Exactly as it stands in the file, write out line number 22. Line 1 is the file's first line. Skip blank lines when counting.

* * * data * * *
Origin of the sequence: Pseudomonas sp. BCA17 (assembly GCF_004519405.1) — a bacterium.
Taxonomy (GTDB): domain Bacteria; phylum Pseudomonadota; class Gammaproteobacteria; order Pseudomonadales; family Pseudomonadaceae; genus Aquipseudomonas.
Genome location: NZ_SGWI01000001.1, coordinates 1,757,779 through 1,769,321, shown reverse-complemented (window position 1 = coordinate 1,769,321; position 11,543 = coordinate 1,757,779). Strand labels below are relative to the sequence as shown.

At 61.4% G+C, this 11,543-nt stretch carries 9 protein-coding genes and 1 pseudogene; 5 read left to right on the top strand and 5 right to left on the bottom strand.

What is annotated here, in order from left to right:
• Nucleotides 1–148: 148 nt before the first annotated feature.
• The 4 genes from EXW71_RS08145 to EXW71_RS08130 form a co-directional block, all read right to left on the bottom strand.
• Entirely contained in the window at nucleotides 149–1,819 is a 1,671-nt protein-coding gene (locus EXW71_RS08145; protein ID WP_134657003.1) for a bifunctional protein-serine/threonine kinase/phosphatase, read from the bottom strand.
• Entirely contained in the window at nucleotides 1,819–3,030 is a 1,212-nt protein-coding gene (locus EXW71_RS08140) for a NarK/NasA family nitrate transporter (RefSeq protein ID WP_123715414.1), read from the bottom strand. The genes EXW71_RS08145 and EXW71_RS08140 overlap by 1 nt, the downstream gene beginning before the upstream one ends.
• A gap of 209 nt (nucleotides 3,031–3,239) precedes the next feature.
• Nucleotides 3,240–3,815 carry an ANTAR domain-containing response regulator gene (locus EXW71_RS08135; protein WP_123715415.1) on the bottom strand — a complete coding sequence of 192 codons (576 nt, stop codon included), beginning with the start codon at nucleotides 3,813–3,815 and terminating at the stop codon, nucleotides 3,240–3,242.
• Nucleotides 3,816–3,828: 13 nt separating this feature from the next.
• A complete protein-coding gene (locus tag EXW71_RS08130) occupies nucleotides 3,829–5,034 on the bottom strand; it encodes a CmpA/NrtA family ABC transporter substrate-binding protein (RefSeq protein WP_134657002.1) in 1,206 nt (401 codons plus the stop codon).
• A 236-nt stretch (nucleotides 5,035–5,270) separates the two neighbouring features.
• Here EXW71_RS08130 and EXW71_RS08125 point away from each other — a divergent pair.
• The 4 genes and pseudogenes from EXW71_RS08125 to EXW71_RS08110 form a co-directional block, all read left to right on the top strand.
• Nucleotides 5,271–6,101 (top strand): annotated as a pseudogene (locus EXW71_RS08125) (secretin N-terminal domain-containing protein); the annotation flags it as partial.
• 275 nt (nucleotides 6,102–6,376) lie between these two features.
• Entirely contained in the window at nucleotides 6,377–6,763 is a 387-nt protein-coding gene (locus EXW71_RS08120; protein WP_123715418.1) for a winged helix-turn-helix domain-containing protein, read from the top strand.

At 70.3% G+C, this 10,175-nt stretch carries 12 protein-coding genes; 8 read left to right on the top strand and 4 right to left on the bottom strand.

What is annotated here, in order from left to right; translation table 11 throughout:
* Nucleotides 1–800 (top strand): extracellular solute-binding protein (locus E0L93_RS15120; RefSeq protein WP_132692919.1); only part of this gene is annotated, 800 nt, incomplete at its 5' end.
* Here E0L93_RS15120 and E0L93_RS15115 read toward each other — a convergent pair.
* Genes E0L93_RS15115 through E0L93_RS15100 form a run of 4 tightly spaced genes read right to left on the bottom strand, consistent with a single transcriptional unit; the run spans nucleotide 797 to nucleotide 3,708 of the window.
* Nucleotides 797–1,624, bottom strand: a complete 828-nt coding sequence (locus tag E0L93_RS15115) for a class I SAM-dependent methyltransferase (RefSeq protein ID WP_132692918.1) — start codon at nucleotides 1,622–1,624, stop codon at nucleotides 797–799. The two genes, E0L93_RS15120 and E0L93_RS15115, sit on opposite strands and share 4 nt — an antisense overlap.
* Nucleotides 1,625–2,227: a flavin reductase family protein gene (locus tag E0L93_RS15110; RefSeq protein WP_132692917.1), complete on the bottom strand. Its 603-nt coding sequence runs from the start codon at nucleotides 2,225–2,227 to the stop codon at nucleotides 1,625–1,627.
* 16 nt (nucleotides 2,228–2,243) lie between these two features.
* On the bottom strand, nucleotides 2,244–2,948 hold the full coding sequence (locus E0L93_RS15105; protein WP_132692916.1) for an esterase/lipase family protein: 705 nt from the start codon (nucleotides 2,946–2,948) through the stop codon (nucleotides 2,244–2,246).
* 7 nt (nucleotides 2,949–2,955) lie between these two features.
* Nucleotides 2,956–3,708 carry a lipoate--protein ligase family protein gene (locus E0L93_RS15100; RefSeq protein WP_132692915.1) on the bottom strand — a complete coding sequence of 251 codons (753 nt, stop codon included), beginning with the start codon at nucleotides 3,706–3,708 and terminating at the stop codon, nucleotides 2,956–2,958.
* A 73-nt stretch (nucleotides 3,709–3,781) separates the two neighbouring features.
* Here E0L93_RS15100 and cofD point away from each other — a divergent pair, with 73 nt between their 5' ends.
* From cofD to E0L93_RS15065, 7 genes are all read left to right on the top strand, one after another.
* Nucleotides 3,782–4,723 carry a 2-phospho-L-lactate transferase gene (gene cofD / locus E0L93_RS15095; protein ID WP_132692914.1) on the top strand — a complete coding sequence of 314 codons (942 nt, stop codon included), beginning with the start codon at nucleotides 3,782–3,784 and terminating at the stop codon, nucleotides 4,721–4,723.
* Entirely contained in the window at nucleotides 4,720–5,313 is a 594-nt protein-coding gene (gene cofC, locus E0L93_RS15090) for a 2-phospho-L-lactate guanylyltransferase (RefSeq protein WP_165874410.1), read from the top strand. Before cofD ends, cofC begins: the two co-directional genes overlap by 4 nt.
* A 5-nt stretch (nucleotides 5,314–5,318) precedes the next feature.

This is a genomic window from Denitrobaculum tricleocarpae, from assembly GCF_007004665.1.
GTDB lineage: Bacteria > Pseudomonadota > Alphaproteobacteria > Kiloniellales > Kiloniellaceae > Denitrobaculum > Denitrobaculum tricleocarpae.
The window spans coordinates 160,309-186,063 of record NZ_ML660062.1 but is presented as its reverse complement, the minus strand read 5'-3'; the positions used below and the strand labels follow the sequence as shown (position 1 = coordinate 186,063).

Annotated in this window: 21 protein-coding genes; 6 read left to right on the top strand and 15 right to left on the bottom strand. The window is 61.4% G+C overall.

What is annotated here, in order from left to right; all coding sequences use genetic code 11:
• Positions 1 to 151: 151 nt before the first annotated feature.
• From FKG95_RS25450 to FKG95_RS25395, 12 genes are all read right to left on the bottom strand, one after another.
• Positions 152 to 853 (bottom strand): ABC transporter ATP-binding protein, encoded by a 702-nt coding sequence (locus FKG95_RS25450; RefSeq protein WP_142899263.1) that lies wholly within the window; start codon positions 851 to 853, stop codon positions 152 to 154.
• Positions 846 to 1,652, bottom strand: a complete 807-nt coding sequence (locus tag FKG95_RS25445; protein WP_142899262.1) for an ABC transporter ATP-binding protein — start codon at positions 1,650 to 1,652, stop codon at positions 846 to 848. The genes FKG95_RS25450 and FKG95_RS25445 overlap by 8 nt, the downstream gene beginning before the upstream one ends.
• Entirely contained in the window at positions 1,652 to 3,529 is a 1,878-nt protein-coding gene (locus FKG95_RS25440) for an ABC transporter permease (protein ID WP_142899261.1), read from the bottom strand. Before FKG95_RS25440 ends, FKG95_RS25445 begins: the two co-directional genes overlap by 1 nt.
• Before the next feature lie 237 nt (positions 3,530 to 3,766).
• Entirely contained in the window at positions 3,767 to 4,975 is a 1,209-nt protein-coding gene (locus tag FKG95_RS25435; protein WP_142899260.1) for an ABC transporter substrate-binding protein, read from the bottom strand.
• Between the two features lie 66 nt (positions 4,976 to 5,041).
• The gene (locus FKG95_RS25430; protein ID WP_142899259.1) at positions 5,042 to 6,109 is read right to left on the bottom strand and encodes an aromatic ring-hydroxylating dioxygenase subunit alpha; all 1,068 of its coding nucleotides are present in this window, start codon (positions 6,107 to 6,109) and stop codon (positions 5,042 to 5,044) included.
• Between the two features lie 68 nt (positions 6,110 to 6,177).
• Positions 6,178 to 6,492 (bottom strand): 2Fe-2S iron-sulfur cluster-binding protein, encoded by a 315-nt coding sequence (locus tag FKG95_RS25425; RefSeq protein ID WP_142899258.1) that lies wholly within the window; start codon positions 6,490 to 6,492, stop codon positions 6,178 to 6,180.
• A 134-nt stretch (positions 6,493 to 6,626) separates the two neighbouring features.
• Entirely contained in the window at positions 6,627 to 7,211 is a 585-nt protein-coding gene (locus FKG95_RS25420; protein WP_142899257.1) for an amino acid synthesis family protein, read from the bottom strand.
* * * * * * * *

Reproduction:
* Nucleotides 1–800 (top strand): extracellular solute-binding protein (locus E0L93_RS15120; RefSeq protein WP_132692919.1); only part of this gene is annotated, 800 nt, incomplete at its 5' end.